3. Thanks Liz, you confirm what I was imagining. I think they don't use ePubCheck 1.0.5 strictly, since an epub with the iTunesMetadata.plist file inside passes the validation with that validator version. If you test it with 1.0.6 (still for developers, actually) you get the warning we are talking about, instead.

  4. Hi Liz, not entirely on topic but just to clarify a point made in your first update. As a UK publisher I am pretty sure that you do not need a US bank account to do business on the Apple iBookstore, you are required to insert an international banking number if your account is located outside the US. You do however need a valid US Tax ID, but this is fairly easy to get by phoning the IRS.

  5. Thanks, Steve, you're quite right (and I knew that, just got over-excited!) I've updated that bit.

    Also, here's the number that "foreign entities" can call for help expediting the issuance of a US Tax ID: 1-215-516-6999. There's more info here:,,id=96696,00.html

  6. Liz, I can certainly appreciate your frustration with not being able to test the iBookstore system. My wife and I are working on a poetry book that could be more innovative than Apple can tolerate. I wish that I could submit a prototype of the first three poems and get feedback from Apple. The issues I anticipate include:

    o The book is not in English yet is to be sold in the US to Hungarian speakers. The iBookstore is not yet available in Hungary.
    o Each poem will have an .m4v video with a soft subtitle track that can be toggled on/off in iOS devices.

    No doubt there will be issues I haven't anticipated.

    As for the ISBN, I don't think that it is cost-effective to purchase just one at a time. The per unit cost for the smallest batch (10) is much better. We plan to publish two versions, enhanced (with video) and a "regular" version w/o video but with still images instead.

  7. Those who're frustrated by the hassles that Apple seems to be tossing in their way might want to go the Smashwords route. It'll take a Word document and create the proper ePub code for Apple, Sony and B&N, as well as supply it directly to those vendors. And if you want, they'll supply the ISBN. My only Apple title so far, More to William Morris, was done that way.

    The downside is that you lose the ability to control what comes out of Smashword's Meatgrinder Word-to-ePub converter. If there are glitches in the resulting ePub code you can't tweak them as Liz might. Also, you can't add extended features. It's only for uncomplicated books like novels.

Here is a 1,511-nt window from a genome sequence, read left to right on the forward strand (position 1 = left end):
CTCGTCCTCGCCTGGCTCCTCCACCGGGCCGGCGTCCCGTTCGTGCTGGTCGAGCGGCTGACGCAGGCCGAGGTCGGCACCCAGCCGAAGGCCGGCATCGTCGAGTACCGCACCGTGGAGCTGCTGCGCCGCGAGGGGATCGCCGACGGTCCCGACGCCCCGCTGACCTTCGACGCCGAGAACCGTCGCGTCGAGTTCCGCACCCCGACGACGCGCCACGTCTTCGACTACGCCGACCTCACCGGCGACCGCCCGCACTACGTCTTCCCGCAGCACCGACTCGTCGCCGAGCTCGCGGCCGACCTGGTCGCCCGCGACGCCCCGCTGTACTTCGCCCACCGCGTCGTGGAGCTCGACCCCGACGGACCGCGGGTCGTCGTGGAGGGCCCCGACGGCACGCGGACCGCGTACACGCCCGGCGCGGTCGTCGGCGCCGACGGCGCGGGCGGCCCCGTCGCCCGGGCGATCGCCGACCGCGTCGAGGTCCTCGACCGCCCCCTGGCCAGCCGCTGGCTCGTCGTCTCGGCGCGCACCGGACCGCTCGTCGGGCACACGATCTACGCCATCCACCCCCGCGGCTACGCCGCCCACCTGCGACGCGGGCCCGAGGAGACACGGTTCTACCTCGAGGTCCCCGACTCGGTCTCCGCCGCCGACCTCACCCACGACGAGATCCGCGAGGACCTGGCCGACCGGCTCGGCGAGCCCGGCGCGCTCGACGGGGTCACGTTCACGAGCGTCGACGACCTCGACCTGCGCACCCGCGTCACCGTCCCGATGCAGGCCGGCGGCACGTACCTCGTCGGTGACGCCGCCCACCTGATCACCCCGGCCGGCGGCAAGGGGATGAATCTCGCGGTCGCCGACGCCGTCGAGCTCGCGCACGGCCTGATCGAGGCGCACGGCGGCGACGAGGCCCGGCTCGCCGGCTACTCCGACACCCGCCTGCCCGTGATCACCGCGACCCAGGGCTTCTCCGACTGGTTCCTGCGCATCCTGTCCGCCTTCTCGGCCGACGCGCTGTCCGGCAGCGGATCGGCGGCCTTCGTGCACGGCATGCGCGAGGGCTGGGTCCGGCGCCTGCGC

The upside is that Smashwords will let you get a book out quickly. Later, when you've created an enhanced version, you can stop the Smashword distribution to any of the outlets you choose and go directly to Apple with the revised and enhanced version.

    It's not the ideal solution, but in the present, muddled ebook market there is no ideal solution. And it is a way to reach almost everyone but Amazon with one upload.

  8. I noticed iTunes alters the original EPUB file on import but hadn't investigated further. The .plist file includes a hash encrypted key for the cover image, "package" file and a "unique-id" number. I wouldn't be surprised if these are used for iBooks' cache control.

  9. Thanks also for the pointer on the US Tax code. The number has been updated to 00-1-267-941-1099 dialling from the UK. Called and got a code within about 15 minutes. Much easier than I expected. Now just need a Mac Intel...

  10. Hi, Liz:

    I tweeted about this to #eprdctn on the 27th Oct--and it has nothing to do with the Cover being placed via iTunes. I don't place covers via iTunes; I code them the old-fashioned way, and I still had this problem with the ePUB being kicked from the iBookstore queue. Here's the error message I was given:

    Itunes log report stated:
    Unable to authenticate the package: 1234567890.itmsp
    [2010-10-16 09:36:16 PDT] ERROR: ERROR ITMS-9000: "Unsupported mime type for 1234567890.epub: null" at Book (MZItmspBookPackage)
    [2010-10-16 09:36:16 PDT] ERROR: ERROR ITMS-9000: "META-INF/container.xml in 1234567890.epub must contain one and only one root file reference." at Book (MZItmspBookPackage)
    [2010-10-16 09:36:16 PDT] DBG-X: The error code is: 1102


    So--the problem isn't limited to only those who, for whatever reason, upload covers via iTunes; if you're testing an ePUB on iBooks, as I was (for an enhanced iBook--video), the itunesmetadata.plist file will still show up and will still cause problems with the upload.


  11. Any idea of the average time it takes a title to get through Apple' s quality control?

  12. Hi Liz,

    I got some error messages when the ePub (validated with Sigil) was submitted to the itunes store. is there any tool to validate the ePub with the Apple Standard. I read something about an Apple iTMSP validator. Is there any such thing.

    Have a nice day.

    1. Yes, use EpubCheck. The so-called "Apple iTMSP validator" is what is used when you submit your book to the iBookstore with iTunes Connect. You can't invoke it independently, and the error messages are opaque at best.